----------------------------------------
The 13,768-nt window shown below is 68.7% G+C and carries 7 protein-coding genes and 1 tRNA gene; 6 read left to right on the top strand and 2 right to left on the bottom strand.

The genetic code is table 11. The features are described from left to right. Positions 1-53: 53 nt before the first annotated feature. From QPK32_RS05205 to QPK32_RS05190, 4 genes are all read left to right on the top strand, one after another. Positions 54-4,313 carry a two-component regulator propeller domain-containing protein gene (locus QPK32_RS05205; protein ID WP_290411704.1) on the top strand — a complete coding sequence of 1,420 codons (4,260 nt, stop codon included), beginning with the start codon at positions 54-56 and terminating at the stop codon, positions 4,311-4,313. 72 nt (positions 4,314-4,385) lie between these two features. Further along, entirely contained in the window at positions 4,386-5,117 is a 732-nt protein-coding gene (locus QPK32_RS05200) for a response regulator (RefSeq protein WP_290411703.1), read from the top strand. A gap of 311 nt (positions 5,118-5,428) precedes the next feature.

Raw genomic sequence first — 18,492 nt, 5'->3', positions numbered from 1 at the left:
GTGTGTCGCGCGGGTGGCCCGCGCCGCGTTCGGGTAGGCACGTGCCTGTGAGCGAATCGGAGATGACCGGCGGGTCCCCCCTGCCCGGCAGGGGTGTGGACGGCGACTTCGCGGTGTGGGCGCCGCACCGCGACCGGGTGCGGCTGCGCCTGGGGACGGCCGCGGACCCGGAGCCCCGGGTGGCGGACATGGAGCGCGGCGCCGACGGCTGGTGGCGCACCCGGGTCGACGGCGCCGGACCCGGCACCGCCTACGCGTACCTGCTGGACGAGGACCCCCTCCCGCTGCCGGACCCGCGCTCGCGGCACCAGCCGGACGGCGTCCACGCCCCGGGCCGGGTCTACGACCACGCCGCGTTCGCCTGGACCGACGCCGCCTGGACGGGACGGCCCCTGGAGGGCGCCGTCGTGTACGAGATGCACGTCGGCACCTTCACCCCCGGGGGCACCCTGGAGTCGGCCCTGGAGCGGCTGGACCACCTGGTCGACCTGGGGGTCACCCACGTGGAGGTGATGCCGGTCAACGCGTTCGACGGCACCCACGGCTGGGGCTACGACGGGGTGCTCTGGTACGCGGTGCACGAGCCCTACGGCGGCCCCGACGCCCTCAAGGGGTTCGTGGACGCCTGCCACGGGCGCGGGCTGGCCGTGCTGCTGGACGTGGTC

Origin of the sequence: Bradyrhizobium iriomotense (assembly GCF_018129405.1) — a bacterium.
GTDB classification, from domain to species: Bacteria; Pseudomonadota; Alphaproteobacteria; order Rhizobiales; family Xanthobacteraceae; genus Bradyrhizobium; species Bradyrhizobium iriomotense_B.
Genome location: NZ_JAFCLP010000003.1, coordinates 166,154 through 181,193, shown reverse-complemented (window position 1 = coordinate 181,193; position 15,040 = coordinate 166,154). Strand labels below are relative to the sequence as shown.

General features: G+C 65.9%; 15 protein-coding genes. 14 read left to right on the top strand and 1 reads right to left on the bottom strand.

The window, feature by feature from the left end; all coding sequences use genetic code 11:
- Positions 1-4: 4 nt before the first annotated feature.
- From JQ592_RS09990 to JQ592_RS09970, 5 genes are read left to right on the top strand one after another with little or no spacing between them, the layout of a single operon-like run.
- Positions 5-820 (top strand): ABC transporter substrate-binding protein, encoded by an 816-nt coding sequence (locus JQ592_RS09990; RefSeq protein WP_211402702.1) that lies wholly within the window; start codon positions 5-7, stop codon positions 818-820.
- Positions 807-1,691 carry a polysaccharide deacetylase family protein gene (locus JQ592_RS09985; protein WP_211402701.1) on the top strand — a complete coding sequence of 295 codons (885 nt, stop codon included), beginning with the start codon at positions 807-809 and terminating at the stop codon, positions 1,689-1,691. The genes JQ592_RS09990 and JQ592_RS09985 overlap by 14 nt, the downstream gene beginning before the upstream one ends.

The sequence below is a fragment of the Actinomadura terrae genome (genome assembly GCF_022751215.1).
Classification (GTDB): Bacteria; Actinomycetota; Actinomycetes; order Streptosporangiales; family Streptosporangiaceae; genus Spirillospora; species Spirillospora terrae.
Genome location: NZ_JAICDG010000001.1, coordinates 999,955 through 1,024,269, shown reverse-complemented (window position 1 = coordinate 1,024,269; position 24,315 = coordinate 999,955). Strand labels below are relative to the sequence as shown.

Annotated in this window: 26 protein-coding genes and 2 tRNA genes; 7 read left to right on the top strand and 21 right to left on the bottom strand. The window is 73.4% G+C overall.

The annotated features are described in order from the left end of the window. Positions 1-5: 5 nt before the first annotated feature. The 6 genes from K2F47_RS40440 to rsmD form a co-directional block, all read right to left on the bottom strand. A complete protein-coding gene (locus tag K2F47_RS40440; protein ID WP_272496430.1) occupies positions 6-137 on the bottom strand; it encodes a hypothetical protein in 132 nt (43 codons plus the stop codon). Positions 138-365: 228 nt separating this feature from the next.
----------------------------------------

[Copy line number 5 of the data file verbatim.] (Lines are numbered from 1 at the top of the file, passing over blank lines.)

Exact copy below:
Origin of the sequence: Bradyrhizobium iriomotense (assembly GCF_018129405.1) — a bacterium.